Two people working for Stand News have been slapped with sedition charges, just a day after the online pro-democracy news outlet said it was winding down operations in the wake of a police raid on its office and seven arrests.
The National Security police said in a statement on Thursday that they had charged two men, aged 34 and 52, with a count each of “conspiracy to publish seditious publications”.
The charge of “conspiracy to publish seditious publications” was applied to an online media company, police said, without naming Stand News, reported Reuters.
The statement did not name those who were charged, but some local media reports said they were former senior editors at the outlet.
The former senior editors are reportedly Chung Pui-kuen and Patrick Lam, according to the Associated Press, which cited local reports.
The two would be bought to West Kowloon court on Thursday where the case against them will be mentioned, according to the news agency.
“The other arrestees are being detained for further enquires,” said the police statement, referring to the others who were arrested on Wednesday.
Over 200 police officials had raided the outlet’s office on Wednesday.
Hong Kong’s chief executive Carrie Lam said the move was not to suppress the media but to curtail what she called seditious activity.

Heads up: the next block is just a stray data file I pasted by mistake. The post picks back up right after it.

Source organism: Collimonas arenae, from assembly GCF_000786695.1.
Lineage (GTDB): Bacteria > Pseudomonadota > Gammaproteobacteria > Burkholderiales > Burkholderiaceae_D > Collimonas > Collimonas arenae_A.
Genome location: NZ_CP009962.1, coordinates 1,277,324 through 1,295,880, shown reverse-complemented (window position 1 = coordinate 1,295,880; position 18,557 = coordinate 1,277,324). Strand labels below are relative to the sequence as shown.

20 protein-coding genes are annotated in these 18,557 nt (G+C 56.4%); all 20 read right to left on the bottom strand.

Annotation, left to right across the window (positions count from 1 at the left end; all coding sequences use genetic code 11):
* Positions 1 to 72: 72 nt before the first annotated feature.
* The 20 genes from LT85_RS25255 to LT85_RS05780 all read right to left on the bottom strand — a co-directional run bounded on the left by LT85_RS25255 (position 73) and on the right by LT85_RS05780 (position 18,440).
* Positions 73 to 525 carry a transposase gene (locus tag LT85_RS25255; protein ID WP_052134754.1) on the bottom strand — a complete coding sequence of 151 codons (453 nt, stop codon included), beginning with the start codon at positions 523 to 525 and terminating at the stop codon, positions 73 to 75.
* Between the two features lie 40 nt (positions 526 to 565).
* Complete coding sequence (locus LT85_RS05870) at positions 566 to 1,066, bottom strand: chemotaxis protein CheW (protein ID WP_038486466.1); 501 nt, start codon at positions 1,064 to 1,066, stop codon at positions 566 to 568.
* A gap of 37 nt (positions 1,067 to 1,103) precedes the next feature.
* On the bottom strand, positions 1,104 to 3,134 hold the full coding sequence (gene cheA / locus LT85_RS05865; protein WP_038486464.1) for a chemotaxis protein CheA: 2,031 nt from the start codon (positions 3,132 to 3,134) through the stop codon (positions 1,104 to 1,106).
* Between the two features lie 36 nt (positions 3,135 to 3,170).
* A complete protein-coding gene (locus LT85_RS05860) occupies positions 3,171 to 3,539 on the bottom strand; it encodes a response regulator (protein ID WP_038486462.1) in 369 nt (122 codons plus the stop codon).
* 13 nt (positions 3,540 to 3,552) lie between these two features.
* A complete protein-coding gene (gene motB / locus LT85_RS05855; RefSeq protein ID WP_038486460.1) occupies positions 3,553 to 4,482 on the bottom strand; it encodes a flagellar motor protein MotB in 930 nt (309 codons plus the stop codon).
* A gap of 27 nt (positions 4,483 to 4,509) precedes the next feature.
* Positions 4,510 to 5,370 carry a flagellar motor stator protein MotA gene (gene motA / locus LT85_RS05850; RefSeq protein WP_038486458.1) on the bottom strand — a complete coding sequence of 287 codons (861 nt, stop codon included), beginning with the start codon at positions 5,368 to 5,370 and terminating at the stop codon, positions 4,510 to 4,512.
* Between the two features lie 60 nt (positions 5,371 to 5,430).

“These actions have nothing to do with so-called suppression of press freedom,” Ms Lam told reporters.
“Journalism is not seditious... but seditious activities could not be condoned under the guise of news reporting,” she added.
Hong Kong police’s action attracted international criticism.
The Committee to Protect Journalists and the UN Human Rights Office in Geneva said they were alarmed at the “extremely rapid closing of the civic space and outlets for Hong Kong’s civil society to speak and express themselves freely.”
Stand News was founded in 2014 as a nonprofit organisation. After Jimmy Lai’s Apple Daily was shut after similar police action against it, Stand News had become the most significant pro-democracy news organisation in the city.
The police action against the outlet has again raised concerns about press freedom in Hong Kong.
The city has been facing widespread demonstrations ever since China had introduced the National Security Law, which Beijing says it uses for national security concerns but which critics allege is to curb pro-democracy voices.
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